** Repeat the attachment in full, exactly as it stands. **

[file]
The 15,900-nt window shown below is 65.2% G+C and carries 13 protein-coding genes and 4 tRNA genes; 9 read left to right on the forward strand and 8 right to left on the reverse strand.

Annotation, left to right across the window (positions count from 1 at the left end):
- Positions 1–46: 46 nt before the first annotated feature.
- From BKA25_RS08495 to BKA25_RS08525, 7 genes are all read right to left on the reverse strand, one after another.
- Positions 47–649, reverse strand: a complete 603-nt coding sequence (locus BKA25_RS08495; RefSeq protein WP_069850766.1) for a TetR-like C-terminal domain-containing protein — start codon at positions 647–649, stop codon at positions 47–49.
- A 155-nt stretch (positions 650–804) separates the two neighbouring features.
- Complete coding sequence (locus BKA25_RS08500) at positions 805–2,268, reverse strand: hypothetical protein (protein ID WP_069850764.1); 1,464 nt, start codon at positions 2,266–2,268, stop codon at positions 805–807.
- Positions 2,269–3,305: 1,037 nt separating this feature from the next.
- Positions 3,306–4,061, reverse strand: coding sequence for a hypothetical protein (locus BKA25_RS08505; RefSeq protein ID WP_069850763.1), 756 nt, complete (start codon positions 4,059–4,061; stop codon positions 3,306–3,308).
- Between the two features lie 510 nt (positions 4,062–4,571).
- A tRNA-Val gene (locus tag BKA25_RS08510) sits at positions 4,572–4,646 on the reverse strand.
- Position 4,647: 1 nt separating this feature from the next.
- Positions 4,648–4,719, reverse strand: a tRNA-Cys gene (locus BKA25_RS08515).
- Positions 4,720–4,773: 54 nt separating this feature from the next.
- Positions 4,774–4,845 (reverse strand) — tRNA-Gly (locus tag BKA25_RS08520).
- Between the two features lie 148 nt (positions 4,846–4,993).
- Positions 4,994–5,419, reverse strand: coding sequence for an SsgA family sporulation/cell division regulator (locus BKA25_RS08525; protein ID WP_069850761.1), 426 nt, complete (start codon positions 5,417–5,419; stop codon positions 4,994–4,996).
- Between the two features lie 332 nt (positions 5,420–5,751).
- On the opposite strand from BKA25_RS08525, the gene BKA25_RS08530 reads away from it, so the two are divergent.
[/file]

The 15,900-nt window shown below is 65.2% G+C and carries 13 protein-coding genes and 4 tRNA genes; 9 read left to right on the forward strand and 8 right to left on the reverse strand.

Annotation, left to right across the window (positions count from 1 at the left end):
- Positions 1–46: 46 nt before the first annotated feature.
- From BKA25_RS08495 to BKA25_RS08525, 7 genes are all read right to left on the reverse strand, one after another.
- Positions 47–649, reverse strand: a complete 603-nt coding sequence (locus BKA25_RS08495; RefSeq protein WP_069850766.1) for a TetR-like C-terminal domain-containing protein — start codon at positions 647–649, stop codon at positions 47–49.
- A 155-nt stretch (positions 650–804) separates the two neighbouring features.
- Complete coding sequence (locus BKA25_RS08500) at positions 805–2,268, reverse strand: hypothetical protein (protein ID WP_069850764.1); 1,464 nt, start codon at positions 2,266–2,268, stop codon at positions 805–807.
- Positions 2,269–3,305: 1,037 nt separating this feature from the next.
- Positions 3,306–4,061, reverse strand: coding sequence for a hypothetical protein (locus BKA25_RS08505; RefSeq protein ID WP_069850763.1), 756 nt, complete (start codon positions 4,059–4,061; stop codon positions 3,306–3,308).
- Between the two features lie 510 nt (positions 4,062–4,571).
- A tRNA-Val gene (locus tag BKA25_RS08510) sits at positions 4,572–4,646 on the reverse strand.
- Position 4,647: 1 nt separating this feature from the next.
- Positions 4,648–4,719, reverse strand: a tRNA-Cys gene (locus BKA25_RS08515).
- Positions 4,720–4,773: 54 nt separating this feature from the next.
- Positions 4,774–4,845 (reverse strand) — tRNA-Gly (locus tag BKA25_RS08520).
- Between the two features lie 148 nt (positions 4,846–4,993).
- Positions 4,994–5,419, reverse strand: coding sequence for an SsgA family sporulation/cell division regulator (locus BKA25_RS08525; protein ID WP_069850761.1), 426 nt, complete (start codon positions 5,417–5,419; stop codon positions 4,994–4,996).
- Between the two features lie 332 nt (positions 5,420–5,751).
- On the opposite strand from BKA25_RS08525, the gene BKA25_RS08530 reads away from it, so the two are divergent.